It amazes me that radicals who write for Counterpunch can give any kind of credence to “Belarusian authorities” who grant themselves the right to throw people in jail because they are “shouting profanities” at police or pushing them. Apparently there are two standards, one for use in the U.S. or Britain where such police behavior would be considered a naked assault on free speech but permissible for Belarus or Syria or fill in the blanks.

This is the first element of the Belarus formula: give permission to a country that the imperialists hate or fear to jail dissidents even if they have not committed any crime.

The next important element of the Belarus formula is to draw class distinctions between the protesters and the “silent majority” that supports President Lukashenko. Brand’s presentation of these differences is drawn from the same palette of those who defended the crushing of the “Green Movement” in Iran:

What is clear in the videos is that the crowd [of demonstrators] is well-off… Clearly, the Belarusian working class has reasons not to support the current movements: they are generally satisfied with the policies of President Lukashenko. If the movements are limited to the Western-oriented elite, Western or Russian financed operatives, and youth wanting to have a street party, then they have no future, no matter how many millions the US and others throw at them.

Haven’t we heard all this before? The Chablis-drinking, cellphone-using yuppies from the north of Tehran on one hand and the modest, religiously observant, tea-drinking workers from the southern neighborhoods? In fact, the more I read this kind of “analysis”, the more I am reminded of Richard Nixon or Chicago’s Mayor Daley. This willingness to give a green light to cops to beat the crap out of demonstrators for cursing and the demagogy directed at “effete” middle class liberals who don’t go to church on Sunday (or a mosque on Friday) shows an amazing affinity between those who defend law and order in bourgeois society and those who rally around authoritarian states that happen to find themselves in Washington’s crosshairs. Now, everybody must oppose sanctions, NED subversion, military intervention and all the rest but socialists must understand that workers have different class interests from the Obamas and the Lukashenkos of the world. Socialism is all about working class power, not “condescending saviors” as The Internationale puts it.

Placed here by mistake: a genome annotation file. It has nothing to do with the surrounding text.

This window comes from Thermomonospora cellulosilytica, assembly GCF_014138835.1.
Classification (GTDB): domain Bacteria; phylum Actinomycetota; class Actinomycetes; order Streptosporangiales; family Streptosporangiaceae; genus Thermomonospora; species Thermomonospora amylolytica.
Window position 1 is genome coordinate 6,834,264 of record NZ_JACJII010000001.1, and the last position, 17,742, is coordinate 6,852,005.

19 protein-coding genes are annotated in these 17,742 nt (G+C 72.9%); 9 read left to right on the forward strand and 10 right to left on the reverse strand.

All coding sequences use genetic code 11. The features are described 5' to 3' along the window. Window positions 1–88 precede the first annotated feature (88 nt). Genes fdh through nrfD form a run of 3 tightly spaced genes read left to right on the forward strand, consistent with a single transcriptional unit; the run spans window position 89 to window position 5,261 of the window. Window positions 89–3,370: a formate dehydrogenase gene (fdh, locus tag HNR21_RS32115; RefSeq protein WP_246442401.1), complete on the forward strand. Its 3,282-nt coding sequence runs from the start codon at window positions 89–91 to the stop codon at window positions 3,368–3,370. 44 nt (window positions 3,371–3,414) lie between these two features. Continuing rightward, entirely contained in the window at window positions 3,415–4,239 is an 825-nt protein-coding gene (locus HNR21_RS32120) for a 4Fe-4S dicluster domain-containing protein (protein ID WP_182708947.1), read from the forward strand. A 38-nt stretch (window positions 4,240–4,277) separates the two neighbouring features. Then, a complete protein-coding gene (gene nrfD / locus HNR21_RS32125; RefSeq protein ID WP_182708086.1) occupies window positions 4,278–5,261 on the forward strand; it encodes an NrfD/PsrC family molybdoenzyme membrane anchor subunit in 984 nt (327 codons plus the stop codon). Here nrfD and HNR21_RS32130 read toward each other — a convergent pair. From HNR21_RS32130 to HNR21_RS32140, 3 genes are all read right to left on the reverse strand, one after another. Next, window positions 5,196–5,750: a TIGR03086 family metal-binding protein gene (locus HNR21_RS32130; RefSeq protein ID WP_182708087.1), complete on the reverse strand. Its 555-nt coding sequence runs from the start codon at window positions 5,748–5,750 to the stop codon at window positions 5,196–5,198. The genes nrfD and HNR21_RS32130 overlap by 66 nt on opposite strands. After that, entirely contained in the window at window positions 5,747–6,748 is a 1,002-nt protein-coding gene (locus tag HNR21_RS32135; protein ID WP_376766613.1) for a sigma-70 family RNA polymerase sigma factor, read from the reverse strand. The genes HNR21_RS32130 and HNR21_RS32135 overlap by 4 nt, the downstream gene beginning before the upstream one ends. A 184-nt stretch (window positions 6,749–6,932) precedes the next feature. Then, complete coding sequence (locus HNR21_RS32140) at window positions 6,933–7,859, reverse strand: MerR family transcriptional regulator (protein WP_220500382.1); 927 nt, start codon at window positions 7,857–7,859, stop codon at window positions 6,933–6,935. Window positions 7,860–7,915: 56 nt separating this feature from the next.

For Brand, the hostility of the West has everything to do with the social gains made under a benignly paternalistic ruler. This is the third and final element of the formula. It boils down to a defense of dictatorship if and when its UN human development indicators pass muster. Of course, by this criterion, the Soviet bureaucracy deserved the undying support of leftists everywhere, even when it was throwing dissidents in prison for long stretches when not torturing or killing them .